By Lori Piper
Building self-esteem is an essential aspect in raising a healthy child. One way to do this is to present ‘defeatable challenges’ to your children as often as possible. So what is a defeatable challenge?
Simply put, a defeatable challenge is any task that is not easy, but can be completed with a reasonable amount of time and effort. The most difficult aspect of choosing defeatable challenges for your children is the fact that they are different for each child at any given point in time. Effective defeatable challenges are as unique as each child, and vary with that unique child’s age.
So how do we choose these tasks and begin to improve and maintain our children’s self-esteem? Initially we must observe our children closely:
- watch what they do on their own,
- how hard they effort to complete a task,
- how willing they are to take on a new challenge,
- how they react to completed as well as failed challenges,
- pay attention to their unique abilities,
- note where they stumble in their efforts,
- discern how they learn best (visual, audible, tactile, etc.), and
- pay attention to their interests.
You may be surprised how much you can learn just by watching your children and asking yourself the right questions about what you see.
Once you have spent some time observing, take some time to evaluate what you have seen. It may be helpful to write down different things you have noticed so that you don’t overlook them in the future when you choose defeatable challenges for your child. Take notes on all of the items outlined above, and any others that you may come up with yourself. Then try to come up with tasks that will fit with your child’s abilities and interests as determined by your analysis.
Here is an example:
John is 12 years old. After spending a few days carefully observing her son, his mother wrote down the following:
- he tends to listen to music while doing other activities
- he tries to complete a task with minimal physical effort whenever possible, but is willing to put in the extra effort to complete tasks involving more thinking (for example, he dislikes cleaning his room and mowing the lawn, but works hard to complete the crossword puzzle in the weekly newspaper and help his little sister understand her schoolwork)
- he is reasonably reserved when asked to perform a new task, but is not completely unwilling when given some general directions
- he is reasonably unhappy when he fails and enjoys receiving attention from others when he completes a task
- he has good creative abilities, loves to draw, and writes in a journal every few days
- his physical strength and coordination is lacking, which frustrates him
- he seems to remember to do his chores better when notes are left to remind him, not when he is told to do them verbally
- he is into rock music, skateboarding, and hanging out with his friends, most of whom are into rock music and skateboarding also
Based on the above observations, we can evaluate his strengths, weaknesses, and desires, and use these to develop effective tasks to challenge him and improve his overall self-esteem.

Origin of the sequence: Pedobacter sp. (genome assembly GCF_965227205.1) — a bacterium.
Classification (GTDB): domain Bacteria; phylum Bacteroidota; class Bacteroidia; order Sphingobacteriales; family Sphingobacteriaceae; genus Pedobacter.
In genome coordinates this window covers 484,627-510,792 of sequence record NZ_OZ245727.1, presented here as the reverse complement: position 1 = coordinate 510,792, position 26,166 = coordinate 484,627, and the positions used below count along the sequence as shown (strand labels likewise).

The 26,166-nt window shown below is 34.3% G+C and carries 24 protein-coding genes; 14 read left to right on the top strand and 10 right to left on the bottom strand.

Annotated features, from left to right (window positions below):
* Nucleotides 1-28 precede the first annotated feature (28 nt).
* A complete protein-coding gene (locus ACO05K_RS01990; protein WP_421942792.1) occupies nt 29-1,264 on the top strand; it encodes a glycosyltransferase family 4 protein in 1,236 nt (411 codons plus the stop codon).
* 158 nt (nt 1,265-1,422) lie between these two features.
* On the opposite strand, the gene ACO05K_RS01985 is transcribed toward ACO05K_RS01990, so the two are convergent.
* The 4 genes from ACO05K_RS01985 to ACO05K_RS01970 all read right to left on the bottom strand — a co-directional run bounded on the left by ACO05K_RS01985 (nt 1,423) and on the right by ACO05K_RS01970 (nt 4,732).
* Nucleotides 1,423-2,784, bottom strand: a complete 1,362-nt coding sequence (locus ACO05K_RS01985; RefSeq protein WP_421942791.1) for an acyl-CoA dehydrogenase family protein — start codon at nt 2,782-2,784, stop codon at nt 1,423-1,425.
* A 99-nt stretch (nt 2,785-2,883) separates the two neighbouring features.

He is definitely at an age where the approval of his friends is important to his self-esteem. Any task that will win his friends’ approval would be good.
His lack of physical coordination could be problematic since he and his friends like to skateboard. A task involving skateboarding could be appropriate, such as building a ramp or some other prop that he and his friends can use. This will not only involve physical activity that does not require specific coordination (measuring, cutting, nailing, painting) but he will also have the opportunity to practice his skateboarding on the ramp or prop, which can help to improve his coordination over time. Encouraging practice in areas where a child is lacking without making it seem like practice can be tricky, but this is an example of how that can be done.
He is willing to take on new tasks with some general direction, so having his father or another authority figure guide him through the general steps will be helpful. Construction is not always as easy as it originally appears, and precautions must be taken with the safe use of tools and machinery.
His intellectual and creative abilities are strong and should be continually challenged as they undoubtedly contribute to his self-esteem. This task also involves intellectual capacity, as anyone who has ever tried to build anything can attest to. Proper preparation, drawings, measurements, and design must be taken into consideration. Since he enjoys intellectual challenges, this task should be fun and rewarding for him, and he will have his friends praise when the task is completed, something which he enjoys.
You can see how spending the time to observe and evaluate his or her abilities, needs, and desires can give you some insights on what types of tasks would be “defeatable challenges” for your child. Taking on new challenges and overcoming them is the cornerstone of self-esteem. The more challenges your children take on and effort to complete, the prouder they will be of themselves and their ability to take on any challenge that may show itself in the future.